Technology-Based Strategies

Technology-Based Strategies

The use of technology can also be important, especially as mobile phones become more ubiquitous in our everyday lives. The implementation of short, automated text-message reminders helped increase patient adherence and viral suppression levels in a small study of 145 patients led by Ammassari herself. After nine months, the percentage of patients with an undetectable viral load increased from 42.3% to 76.2%, with most patients finding the reminders very helpful.

The text messages in Ammassari's program can be automated, are personalized based on the individual's needs and are provider independent, meaning it would not cost the clinic money.

Other studies have found that even weekly reminders through mobile-phone text messages can improve adherence when compared to standard care. "Policymakers should consider funding programs proposing to provide weekly mobile phone text messaging as a means for promoting adherence to antiretroviral therapy," says Ammassari.

Peer- and Public Opinion-Based Strategies

Peer- and Public Opinion-Based Strategies

Because HIV stigma and difficulties with disclosure are associated with non-adherence, improving the public perception of HIV can enhance patient adherence, according to study results by J. Craig Phillips, Ph.D., and colleagues. The study found that people living with HIV who have higher levels of perceived social capita and who live in areas where HIV disclosure is required by law reported better average adherence.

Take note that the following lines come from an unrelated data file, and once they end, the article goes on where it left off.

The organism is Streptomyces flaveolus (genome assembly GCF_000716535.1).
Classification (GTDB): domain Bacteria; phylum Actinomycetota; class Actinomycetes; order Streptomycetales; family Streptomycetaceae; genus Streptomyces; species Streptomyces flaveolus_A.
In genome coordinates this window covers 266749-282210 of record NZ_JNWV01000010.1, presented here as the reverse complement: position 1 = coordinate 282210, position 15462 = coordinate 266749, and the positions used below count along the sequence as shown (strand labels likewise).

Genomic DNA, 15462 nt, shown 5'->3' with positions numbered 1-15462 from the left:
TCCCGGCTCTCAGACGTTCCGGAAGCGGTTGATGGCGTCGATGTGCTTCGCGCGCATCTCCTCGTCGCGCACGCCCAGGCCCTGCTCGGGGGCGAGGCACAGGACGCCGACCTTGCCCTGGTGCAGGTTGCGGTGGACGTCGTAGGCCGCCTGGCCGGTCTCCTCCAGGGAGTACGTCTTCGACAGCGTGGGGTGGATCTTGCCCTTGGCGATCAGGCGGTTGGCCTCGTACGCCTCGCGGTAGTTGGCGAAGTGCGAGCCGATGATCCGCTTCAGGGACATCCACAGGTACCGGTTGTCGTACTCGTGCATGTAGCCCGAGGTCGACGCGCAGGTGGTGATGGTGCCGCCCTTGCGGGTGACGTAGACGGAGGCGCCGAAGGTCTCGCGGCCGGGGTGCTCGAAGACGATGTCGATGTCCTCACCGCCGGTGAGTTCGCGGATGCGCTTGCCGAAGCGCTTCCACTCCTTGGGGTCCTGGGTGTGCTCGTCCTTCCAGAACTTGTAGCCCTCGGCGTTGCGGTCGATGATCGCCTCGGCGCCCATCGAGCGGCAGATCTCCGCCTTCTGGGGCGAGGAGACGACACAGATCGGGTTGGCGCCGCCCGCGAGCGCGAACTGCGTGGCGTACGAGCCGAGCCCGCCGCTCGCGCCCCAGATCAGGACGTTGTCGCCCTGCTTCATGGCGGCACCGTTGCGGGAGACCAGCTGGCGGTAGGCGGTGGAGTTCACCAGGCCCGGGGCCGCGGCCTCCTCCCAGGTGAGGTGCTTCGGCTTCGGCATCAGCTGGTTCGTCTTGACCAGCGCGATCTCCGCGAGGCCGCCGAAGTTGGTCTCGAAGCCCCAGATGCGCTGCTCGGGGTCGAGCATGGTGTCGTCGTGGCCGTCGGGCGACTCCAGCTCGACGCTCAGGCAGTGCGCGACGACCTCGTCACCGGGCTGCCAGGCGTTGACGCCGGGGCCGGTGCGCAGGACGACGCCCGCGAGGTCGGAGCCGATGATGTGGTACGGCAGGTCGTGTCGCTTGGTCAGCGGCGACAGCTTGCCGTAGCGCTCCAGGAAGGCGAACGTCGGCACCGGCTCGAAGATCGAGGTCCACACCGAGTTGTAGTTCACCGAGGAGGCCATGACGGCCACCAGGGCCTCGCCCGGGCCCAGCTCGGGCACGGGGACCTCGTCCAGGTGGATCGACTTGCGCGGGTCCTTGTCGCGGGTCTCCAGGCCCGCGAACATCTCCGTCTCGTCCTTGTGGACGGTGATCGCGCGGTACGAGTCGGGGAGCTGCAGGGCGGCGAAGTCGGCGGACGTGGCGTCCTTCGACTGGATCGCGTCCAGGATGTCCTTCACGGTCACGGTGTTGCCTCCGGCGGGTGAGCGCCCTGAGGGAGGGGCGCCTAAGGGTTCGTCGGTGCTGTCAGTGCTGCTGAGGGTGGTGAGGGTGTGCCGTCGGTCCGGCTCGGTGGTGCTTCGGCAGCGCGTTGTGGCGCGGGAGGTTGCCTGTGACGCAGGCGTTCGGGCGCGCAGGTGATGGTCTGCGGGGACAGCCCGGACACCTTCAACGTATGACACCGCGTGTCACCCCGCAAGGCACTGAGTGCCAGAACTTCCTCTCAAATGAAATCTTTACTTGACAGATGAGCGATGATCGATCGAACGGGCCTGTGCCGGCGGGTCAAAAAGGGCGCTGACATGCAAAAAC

In contrast, people living with HIV in areas where HIV transmission or exposure is considered a crime reported lower adherence. This suggests that better HIV education and awareness on a community level can help improve outcomes for individual patients.

Additionally, Ammassari noted that peer-to-peer support, even if it only takes place online, may add some benefit to adherence over time, as seen in one such intervention called "Thrive With Me."

Health Care-Based Strategies

Health Care-Based Strategies

Health delivery systems may affect adherence. "The 'net' around the patient has to be wide with different specialties," says Ammassari. A better provider experience, various optimized multidisciplinary care teams and the use of electronic health records were all associated with improved adherence.

Moreover, how and where a patient's antiretrovirals are dispensed also matters. When comparing HIV-focused pharmacies (HIV-P) to traditional pharmacies (TP), although HIV-P users traveled father (5.03 miles vs. 1.26 miles, P < .01), they had a higher median medication possession ratio (90% vs. 77%, P < .0001), an indicator of ART regimen refill adherence, according to study results by Jennifer Cocohoba, M.D., and colleagues.

After adjusting for age, gender, insurance, medication use and distance from pharmacy, use of HIV-P and the receipt of fixed-dose combination antiretroviral tablets were the two factors most strongly associated with having 95% or greater ART regimen refill adherence.

For More Information

For More Information

For additional information and guidance regarding how to maximize treatment adherence among HIV-infected patients (and the importance of doing so), consult with the following resources on TheBodyPRO.com: